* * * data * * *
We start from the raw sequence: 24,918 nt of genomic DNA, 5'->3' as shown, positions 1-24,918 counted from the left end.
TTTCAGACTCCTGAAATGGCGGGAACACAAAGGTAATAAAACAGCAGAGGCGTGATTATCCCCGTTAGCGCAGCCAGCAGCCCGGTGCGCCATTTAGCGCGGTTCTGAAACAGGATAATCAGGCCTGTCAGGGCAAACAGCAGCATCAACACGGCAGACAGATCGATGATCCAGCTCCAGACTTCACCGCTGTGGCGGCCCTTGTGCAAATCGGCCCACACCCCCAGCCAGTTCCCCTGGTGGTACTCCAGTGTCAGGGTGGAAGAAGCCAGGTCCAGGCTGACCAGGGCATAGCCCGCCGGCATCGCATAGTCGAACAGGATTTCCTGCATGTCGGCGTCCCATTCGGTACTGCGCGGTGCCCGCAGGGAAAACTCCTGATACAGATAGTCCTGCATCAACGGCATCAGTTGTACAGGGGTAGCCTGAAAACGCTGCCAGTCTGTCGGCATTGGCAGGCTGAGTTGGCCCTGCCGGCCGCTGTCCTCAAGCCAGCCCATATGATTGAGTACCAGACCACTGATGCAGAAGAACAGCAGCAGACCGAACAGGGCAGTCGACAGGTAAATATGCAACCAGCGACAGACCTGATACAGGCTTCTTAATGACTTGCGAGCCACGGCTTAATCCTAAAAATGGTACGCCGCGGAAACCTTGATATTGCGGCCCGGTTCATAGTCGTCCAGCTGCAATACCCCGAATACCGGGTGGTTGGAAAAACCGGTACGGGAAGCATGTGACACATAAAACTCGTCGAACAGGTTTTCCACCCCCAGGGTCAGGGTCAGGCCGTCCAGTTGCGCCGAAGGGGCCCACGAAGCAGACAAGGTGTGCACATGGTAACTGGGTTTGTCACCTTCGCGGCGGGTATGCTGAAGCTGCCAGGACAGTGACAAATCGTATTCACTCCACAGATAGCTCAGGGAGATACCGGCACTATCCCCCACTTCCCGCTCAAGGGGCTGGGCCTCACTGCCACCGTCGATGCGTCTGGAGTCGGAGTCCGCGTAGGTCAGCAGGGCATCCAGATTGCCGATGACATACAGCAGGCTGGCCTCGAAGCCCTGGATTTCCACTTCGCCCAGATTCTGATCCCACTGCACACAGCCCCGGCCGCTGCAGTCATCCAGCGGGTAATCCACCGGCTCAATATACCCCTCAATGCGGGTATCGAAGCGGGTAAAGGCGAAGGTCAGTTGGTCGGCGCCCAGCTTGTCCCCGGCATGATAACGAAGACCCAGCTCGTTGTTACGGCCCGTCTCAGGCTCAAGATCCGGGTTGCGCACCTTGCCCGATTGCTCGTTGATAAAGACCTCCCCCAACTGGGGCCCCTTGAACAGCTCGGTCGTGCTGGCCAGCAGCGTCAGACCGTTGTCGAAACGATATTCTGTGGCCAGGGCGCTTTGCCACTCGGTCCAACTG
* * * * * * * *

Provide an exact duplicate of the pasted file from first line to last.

We start from the raw sequence: 24,918 nt of genomic DNA, 5'->3' as shown, positions 1-24,918 counted from the left end.
TTTCAGACTCCTGAAATGGCGGGAACACAAAGGTAATAAAACAGCAGAGGCGTGATTATCCCCGTTAGCGCAGCCAGCAGCCCGGTGCGCCATTTAGCGCGGTTCTGAAACAGGATAATCAGGCCTGTCAGGGCAAACAGCAGCATCAACACGGCAGACAGATCGATGATCCAGCTCCAGACTTCACCGCTGTGGCGGCCCTTGTGCAAATCGGCCCACACCCCCAGCCAGTTCCCCTGGTGGTACTCCAGTGTCAGGGTGGAAGAAGCCAGGTCCAGGCTGACCAGGGCATAGCCCGCCGGCATCGCATAGTCGAACAGGATTTCCTGCATGTCGGCGTCCCATTCGGTACTGCGCGGTGCCCGCAGGGAAAACTCCTGATACAGATAGTCCTGCATCAACGGCATCAGTTGTACAGGGGTAGCCTGAAAACGCTGCCAGTCTGTCGGCATTGGCAGGCTGAGTTGGCCCTGCCGGCCGCTGTCCTCAAGCCAGCCCATATGATTGAGTACCAGACCACTGATGCAGAAGAACAGCAGCAGACCGAACAGGGCAGTCGACAGGTAAATATGCAACCAGCGACAGACCTGATACAGGCTTCTTAATGACTTGCGAGCCACGGCTTAATCCTAAAAATGGTACGCCGCGGAAACCTTGATATTGCGGCCCGGTTCATAGTCGTCCAGCTGCAATACCCCGAATACCGGGTGGTTGGAAAAACCGGTACGGGAAGCATGTGACACATAAAACTCGTCGAACAGGTTTTCCACCCCCAGGGTCAGGGTCAGGCCGTCCAGTTGCGCCGAAGGGGCCCACGAAGCAGACAAGGTGTGCACATGGTAACTGGGTTTGTCACCTTCGCGGCGGGTATGCTGAAGCTGCCAGGACAGTGACAAATCGTATTCACTCCACAGATAGCTCAGGGAGATACCGGCACTATCCCCCACTTCCCGCTCAAGGGGCTGGGCCTCACTGCCACCGTCGATGCGTCTGGAGTCGGAGTCCGCGTAGGTCAGCAGGGCATCCAGATTGCCGATGACATACAGCAGGCTGGCCTCGAAGCCCTGGATTTCCACTTCGCCCAGATTCTGATCCCACTGCACACAGCCCCGGCCGCTGCAGTCATCCAGCGGGTAATCCACCGGCTCAATATACCCCTCAATGCGGGTATCGAAGCGGGTAAAGGCGAAGGTCAGTTGGTCGGCGCCCAGCTTGTCCCCGGCATGATAACGAAGACCCAGCTCGTTGTTACGGCCCGTCTCAGGCTCAAGATCCGGGTTGCGCACCTTGCCCGATTGCTCGTTGATAAAGACCTCCCCCAACTGGGGCCCCTTGAACAGCTCGGTCGTGCTGGCCAGCAGCGTCAGACCGTTGTCGAAACGATATTCTGTGGCCAGGGCGCTTTGCCACTCGGTCCAACTG